M Vijay has been India's staunchest batsman this summer, rarely exciting but certainly the hardest to dislodge. He laboured 64 balls for 18 before he became the fifth batsman to fall, angling Woakes to Joe Root at gully. Stuart Binny, preferred to Ravindra Jadeja, found himself batting by lunch.

Nothing changed after the interval, any hopes that conditions might ease proving erroneous. Anderson toyed with Binny, giving the impression that if he wished he could have turned him in so many directions that he could have tied him around the stumps in any knot you cared to mention: an outswinger, edged to Cook at first slip, extended England's most successful outfielder-bowler combination to 25 catches.

The rest fell to the change bowlers. Woakes removed R Ashwin courtesy of an excellent low catch by Root, Bhuvneshwar flung his bat at a short, wide outswinger, and a short ball into the body of Varun Aaron brought a hapless response and a return catch. That Dhoni dragged the innings out for so long after that was a tribute to his competitive zeal. Others would do well to learn from it.

David Hopps is the UK editor of ESPNcricinfo

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© ESPN Sports Media Ltd.

Posted by FlatTrakBully on (August 17, 2014, 17:31 GMT)

Team should move on. 3-1 is similar to 4-0 loss, but its better than England's record of 5-0 loss,. (Practicing county without IPL, BBL)

Posted by ladycricfan on (August 16, 2014, 14:36 GMT)

The more we see Binny the more it becomes obvious that he is not a test class all rounder. He might be effective in ODIs. Jadeja should've played instead of Binny. For fast bowling all rounder the best contender is Rishi Dhawan.

Cook was lucky to have so many lives. But the Batting looks easy at the moment. If India could restrict Eng under 300 And bat sensibly in the 3rd innings anything can happen. Fingers crossed.

Posted by CluelessJan on (August 16, 2014, 12:57 GMT)

Its inevitable, a 3-1 series test loss to India. What is more disappointing is the way England have steam rolled the Indians. Its pathetic to watch.

Posted by Shibu1981 on (August 16, 2014, 12:38 GMT)

This test is going to "ONE DIRECTION" from here- Innings victory for Enland , No miracles are expected from this Indian team & even "Rain Gods" are not going to save India from a defeat. Even the conditions were against them, 4th test Manchester India won the toss decided to bat but conditions were against and bowled out inside 50 overs, Second innings-rain gods were there to help India on the 4th & 5th Day but India decided to finish the game ASAP on the 3rd day & take rest on 4th & 5th day watching thunder raining.5th test lost the toss again conditions were against them & bowled out inside 150 runs...pathetic...this Indian team are not supposed to win....look who has played 100 balls per innings in 4th & 5th test ....only dhoni........I am not a MSD fan....but still he is the best batsman so far from this Indian side....One could say he is the most experienced player in the Indian line-up, but dont forget he has got the worst technique in the first six batters.even Aswin is better.

Posted by theRule19 on (August 16, 2014, 12:29 GMT)

Dhoni's performance as a captain and a wicket keeper are signs that his days as captain are over and if he wants to play..he can be a part of the team as fielder/batsman and not a wicket keeper. His keeping has gone down with each game and it is high time he is replaced with another keeper. His mindset as a test captain is just overly defensive and it does not convey a positive message for other players. India also needs to look beyond Gambhir, Pujara, Kohli, R.Sharma who are just over-rated and can only perform in sub-continent. Binny is not an all-rounder so as Jadeja as both are part-timers. Bowling needs Aaron, Yadav, B.Kumar and another genuine pace bowler with Ashwin and another regular spinner.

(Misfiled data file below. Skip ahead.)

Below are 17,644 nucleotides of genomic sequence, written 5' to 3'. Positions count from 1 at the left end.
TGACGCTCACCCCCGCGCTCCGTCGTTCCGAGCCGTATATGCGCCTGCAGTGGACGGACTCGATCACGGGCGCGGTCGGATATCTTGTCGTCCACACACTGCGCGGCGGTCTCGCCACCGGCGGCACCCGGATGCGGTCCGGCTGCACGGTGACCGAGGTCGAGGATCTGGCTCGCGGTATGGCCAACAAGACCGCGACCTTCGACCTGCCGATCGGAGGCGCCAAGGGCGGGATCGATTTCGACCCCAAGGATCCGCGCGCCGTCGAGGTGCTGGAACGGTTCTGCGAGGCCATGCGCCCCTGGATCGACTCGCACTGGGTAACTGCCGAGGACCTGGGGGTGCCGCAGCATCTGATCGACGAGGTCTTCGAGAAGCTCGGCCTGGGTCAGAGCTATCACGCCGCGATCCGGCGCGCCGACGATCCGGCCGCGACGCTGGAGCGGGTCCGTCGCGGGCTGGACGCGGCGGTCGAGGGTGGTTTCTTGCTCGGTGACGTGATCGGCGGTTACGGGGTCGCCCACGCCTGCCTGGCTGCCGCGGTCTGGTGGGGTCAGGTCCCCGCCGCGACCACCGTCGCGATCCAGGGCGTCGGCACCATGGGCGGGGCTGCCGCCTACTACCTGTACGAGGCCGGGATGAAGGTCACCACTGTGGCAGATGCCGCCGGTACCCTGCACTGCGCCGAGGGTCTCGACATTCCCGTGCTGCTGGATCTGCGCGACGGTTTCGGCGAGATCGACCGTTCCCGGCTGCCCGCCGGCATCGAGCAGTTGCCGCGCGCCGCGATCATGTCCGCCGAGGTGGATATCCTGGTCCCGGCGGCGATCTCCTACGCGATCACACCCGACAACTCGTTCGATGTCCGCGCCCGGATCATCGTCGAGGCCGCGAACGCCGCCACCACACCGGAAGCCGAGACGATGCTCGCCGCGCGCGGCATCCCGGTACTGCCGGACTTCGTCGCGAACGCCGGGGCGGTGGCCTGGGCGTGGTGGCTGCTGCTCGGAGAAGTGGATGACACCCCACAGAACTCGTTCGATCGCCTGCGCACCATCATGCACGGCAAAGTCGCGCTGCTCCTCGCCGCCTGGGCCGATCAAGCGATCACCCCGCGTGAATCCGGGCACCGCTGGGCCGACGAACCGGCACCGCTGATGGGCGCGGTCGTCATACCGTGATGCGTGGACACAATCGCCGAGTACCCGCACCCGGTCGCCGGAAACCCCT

Posted by   on (August 16, 2014, 12:24 GMT)

I feel many Indian players have taken their place in the team for granted.The way Kohli has performed in this series,it never looked like as if he was playing up to his potentials or that he was bothered to lose his berth in the team.Indians normally get complacent and casual when they are sure of and convinced of something.They ,normally ,dont realise their potentials and strenghts until they find themselves in "bothering"spot.Fear is the biggest motivating factor that drives most of the Indians,be in circket or any other walk of life.The element of fear and perception of f losing one's berth in the team is missing among most Indian batsment at present.Its high time that BCCI come forward with stringent measures to warn these players with "either act or quit".

Posted by espncricinfomobile on (August 16, 2014, 12:23 GMT)

What India achieved with 10 wickets, England crossed with just one wicket.

Posted by ishaan1997 on (August 16, 2014, 12:23 GMT)

People might not agree with this fact, but in my opinion rahane has the best technique to handle swing bowling and has looked the most comformtable. But the harsh reality is, that he has found ways to get out.He needs to resist his temptation to drive early on his innings, he is kind of player who once gets set, will certainly score big! In austrailia, i don't think they will struggle very much(i am still in doubt),since they are not that uncomfortable against pace and bounce

Posted by dee135 on (August 16, 2014, 12:13 GMT)

Its really frustating watching this indian team playing and struggling...their openers and batsmen are vulnerable against swing bowling and the bowlers cant take 20 wickets to win a test match ....the results is far much clear bout this test is that india gonna lose by an innings and 200 runs....such a shame!! They should atleast learn from the indian women cricketers who just won a test in england by beating the womens team

Posted by Lion_Wallaby on (August 16, 2014, 12:11 GMT)

India again scored a massive 150 runs in this series and England batsmen have easily wiped off that against this mediocre attack led by Sharma. What a pathetic performance and god save test cricket!!

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David Hopps David Hopps joined ESPNcricinfo as UK editor early in 2012. For the previous 20 years he was a senior cricket writer for the Guardian and covered England extensively during that time in all Test-playing nations. He also covered four Olympic Games and has written several cricket books, including collections of cricket quotations. He has been an avid amateur cricketer since he was 12, and so knows the pain of repeated failure only too well. The pile of untouched novels he plans to read, but rarely gets around to, is now almost touching the ceiling. He divides his time between the ESPNcricinfo office in Hammersmith and his beloved Yorkshire.